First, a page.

As a side note, an extra command sprue was included in the box I got to review, so I actually ended up with 40 models.  The box contains all the bases needed for the miniatures including several large square bases for the weapons teams. The round single figure bases included were smaller than those typically included in 28mm plastic kits, but they are perfectly fine, and if my model collection wasn’t already mounted on the larger bases I might actually prefer the smaller size.


Putting the figures together was pretty much what you would expect from a multi-part kit.  The models come with the legs, torsos and heads as one piece which speeds up assembly, but does limit the variety of poses you can get.  I found this to be fine as there are enough poses to create up to a 12-man squad without any duplicates in it.  The weapons were fixed to the hands so there wasn’t that extra step in gluing the rifle into the hands.  Several of the rifles also had both arms attached which made it far less fiddly then trying to line up both arms with the rifle then keeping the whole mess lined up while you wait for the glue to dry.   The sprues came with loads of extra bits on them so you could personalize the miniatures if you wanted to add the extra detail.  The extra bits included; pouches, shovels, picks, bayonets, extra rifles and most interesting spare heads.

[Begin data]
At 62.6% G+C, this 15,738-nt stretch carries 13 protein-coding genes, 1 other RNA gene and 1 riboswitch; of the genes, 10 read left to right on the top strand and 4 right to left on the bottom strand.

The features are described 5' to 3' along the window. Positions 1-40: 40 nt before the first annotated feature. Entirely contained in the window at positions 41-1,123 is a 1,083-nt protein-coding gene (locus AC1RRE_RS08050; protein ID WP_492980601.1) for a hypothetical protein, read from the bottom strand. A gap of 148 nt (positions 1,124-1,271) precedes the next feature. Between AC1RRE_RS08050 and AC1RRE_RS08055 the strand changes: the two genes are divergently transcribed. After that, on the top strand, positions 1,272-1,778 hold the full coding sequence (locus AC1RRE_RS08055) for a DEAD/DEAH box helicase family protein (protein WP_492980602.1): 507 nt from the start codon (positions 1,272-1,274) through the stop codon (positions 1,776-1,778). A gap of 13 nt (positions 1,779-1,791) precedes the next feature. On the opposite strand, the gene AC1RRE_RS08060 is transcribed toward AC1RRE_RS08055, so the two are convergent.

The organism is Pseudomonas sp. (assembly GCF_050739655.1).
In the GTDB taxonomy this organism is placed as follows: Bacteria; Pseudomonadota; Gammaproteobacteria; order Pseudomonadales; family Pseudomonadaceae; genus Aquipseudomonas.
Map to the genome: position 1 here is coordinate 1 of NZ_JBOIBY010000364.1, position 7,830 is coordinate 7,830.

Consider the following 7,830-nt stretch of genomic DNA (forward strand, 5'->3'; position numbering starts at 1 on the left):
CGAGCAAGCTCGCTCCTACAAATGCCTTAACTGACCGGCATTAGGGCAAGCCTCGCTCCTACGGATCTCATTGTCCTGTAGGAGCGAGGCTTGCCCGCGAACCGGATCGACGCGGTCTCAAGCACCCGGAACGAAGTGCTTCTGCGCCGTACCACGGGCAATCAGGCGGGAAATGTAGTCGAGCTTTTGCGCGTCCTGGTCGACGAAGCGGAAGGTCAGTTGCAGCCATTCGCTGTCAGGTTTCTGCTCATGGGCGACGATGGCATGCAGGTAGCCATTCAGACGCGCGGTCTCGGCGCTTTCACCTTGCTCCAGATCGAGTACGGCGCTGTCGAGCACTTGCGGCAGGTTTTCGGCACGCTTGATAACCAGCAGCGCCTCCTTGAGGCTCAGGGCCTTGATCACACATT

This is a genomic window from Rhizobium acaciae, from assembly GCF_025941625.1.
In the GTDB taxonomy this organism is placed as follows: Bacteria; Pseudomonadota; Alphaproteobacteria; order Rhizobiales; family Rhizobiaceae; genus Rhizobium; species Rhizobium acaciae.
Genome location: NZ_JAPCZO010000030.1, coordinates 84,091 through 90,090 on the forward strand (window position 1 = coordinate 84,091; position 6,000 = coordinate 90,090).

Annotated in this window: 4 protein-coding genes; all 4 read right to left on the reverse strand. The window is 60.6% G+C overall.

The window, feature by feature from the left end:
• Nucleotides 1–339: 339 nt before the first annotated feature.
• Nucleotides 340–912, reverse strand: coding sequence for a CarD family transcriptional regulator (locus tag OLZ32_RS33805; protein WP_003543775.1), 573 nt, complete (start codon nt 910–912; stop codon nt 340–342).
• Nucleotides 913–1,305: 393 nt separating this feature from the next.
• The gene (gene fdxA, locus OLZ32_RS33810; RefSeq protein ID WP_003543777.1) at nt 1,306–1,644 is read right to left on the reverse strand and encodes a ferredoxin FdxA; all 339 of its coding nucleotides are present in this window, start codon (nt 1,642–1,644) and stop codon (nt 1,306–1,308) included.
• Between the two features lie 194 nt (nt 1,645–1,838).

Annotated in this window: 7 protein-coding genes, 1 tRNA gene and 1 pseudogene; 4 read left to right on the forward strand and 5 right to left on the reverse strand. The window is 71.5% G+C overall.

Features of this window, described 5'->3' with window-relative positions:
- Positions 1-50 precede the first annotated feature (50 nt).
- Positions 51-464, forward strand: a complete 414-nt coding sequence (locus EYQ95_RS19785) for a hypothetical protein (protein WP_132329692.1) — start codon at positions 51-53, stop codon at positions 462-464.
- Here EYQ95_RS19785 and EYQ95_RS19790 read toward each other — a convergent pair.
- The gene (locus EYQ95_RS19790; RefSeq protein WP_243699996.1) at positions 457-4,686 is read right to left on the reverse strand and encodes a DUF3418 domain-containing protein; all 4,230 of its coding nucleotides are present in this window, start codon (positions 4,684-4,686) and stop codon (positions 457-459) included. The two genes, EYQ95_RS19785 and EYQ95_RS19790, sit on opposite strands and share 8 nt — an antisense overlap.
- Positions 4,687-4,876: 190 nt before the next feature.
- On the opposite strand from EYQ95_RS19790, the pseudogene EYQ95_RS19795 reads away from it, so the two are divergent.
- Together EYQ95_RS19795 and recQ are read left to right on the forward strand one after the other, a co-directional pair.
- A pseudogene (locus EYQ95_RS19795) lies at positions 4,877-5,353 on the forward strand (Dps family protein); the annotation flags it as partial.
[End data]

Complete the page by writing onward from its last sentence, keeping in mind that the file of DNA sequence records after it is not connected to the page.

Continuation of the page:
The torsos of the figures all come with a head designed to have the standard British “soup bowl” helmet glued on, but the sprues also include enough bearded heads wearing a headdress, or cap comforter, for you to build your models as members of the SAS, LRDG, or maybe even any other Commonwealth fighter, depending on your painting ability. I even spotted one that looked suspiciously like a heavily bearded Lachlan. I chose to model mine with the standard British helmet. (Thereby avoiding painting bear suit onesies. - J)